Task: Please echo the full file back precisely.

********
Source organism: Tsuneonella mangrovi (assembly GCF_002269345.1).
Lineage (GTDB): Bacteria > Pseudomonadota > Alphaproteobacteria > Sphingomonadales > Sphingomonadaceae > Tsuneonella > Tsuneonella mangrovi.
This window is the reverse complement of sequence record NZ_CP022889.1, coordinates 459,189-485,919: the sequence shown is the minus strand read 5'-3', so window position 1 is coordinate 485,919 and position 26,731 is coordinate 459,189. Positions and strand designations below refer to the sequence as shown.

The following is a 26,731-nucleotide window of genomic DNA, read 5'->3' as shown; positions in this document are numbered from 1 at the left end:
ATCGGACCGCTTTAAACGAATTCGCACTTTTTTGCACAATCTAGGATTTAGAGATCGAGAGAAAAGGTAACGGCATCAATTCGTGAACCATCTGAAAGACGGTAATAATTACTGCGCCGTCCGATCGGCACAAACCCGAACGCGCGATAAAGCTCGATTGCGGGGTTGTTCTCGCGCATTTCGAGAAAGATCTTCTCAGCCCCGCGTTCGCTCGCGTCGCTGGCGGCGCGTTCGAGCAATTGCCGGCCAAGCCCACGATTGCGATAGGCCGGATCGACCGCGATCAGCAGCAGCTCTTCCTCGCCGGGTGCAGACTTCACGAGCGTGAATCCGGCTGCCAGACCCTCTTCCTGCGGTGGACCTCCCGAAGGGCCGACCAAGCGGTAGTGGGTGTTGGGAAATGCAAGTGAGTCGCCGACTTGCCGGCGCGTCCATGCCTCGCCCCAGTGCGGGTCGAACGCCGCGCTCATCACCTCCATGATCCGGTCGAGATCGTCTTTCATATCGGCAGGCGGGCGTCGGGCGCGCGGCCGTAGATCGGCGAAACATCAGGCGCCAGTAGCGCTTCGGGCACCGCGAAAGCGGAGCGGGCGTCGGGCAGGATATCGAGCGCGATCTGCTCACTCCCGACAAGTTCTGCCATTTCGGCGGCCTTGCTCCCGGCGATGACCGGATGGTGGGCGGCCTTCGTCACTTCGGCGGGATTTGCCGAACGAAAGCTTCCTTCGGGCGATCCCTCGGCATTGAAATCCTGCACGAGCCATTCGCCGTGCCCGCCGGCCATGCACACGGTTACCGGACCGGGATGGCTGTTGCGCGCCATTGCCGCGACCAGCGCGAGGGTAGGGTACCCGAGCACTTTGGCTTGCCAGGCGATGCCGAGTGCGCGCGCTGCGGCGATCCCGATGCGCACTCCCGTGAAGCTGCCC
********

Source organism: Tsuneonella mangrovi (assembly GCF_002269345.1).
Lineage (GTDB): Bacteria > Pseudomonadota > Alphaproteobacteria > Sphingomonadales > Sphingomonadaceae > Tsuneonella > Tsuneonella mangrovi.
This window is the reverse complement of sequence record NZ_CP022889.1, coordinates 459,189-485,919: the sequence shown is the minus strand read 5'-3', so window position 1 is coordinate 485,919 and position 26,731 is coordinate 459,189. Positions and strand designations below refer to the sequence as shown.

The following is a 26,731-nucleotide window of genomic DNA, read 5'->3' as shown; positions in this document are numbered from 1 at the left end:
ATCGGACCGCTTTAAACGAATTCGCACTTTTTTGCACAATCTAGGATTTAGAGATCGAGAGAAAAGGTAACGGCATCAATTCGTGAACCATCTGAAAGACGGTAATAATTACTGCGCCGTCCGATCGGCACAAACCCGAACGCGCGATAAAGCTCGATTGCGGGGTTGTTCTCGCGCATTTCGAGAAAGATCTTCTCAGCCCCGCGTTCGCTCGCGTCGCTGGCGGCGCGTTCGAGCAATTGCCGGCCAAGCCCACGATTGCGATAGGCCGGATCGACCGCGATCAGCAGCAGCTCTTCCTCGCCGGGTGCAGACTTCACGAGCGTGAATCCGGCTGCCAGACCCTCTTCCTGCGGTGGACCTCCCGAAGGGCCGACCAAGCGGTAGTGGGTGTTGGGAAATGCAAGTGAGTCGCCGACTTGCCGGCGCGTCCATGCCTCGCCCCAGTGCGGGTCGAACGCCGCGCTCATCACCTCCATGATCCGGTCGAGATCGTCTTTCATATCGGCAGGCGGGCGTCGGGCGCGCGGCCGTAGATCGGCGAAACATCAGGCGCCAGTAGCGCTTCGGGCACCGCGAAAGCGGAGCGGGCGTCGGGCAGGATATCGAGCGCGATCTGCTCACTCCCGACAAGTTCTGCCATTTCGGCGGCCTTGCTCCCGGCGATGACCGGATGGTGGGCGGCCTTCGTCACTTCGGCGGGATTTGCCGAACGAAAGCTTCCTTCGGGCGATCCCTCGGCATTGAAATCCTGCACGAGCCATTCGCCGTGCCCGCCGGCCATGCACACGGTTACCGGACCGGGATGGCTGTTGCGCGCCATTGCCGCGACCAGCGCGAGGGTAGGGTACCCGAGCACTTTGGCTTGCCAGGCGATGCCGAGTGCGCGCGCTGCGGCGATCCCGATGCGCACTCCCGTGAAGCTGCCC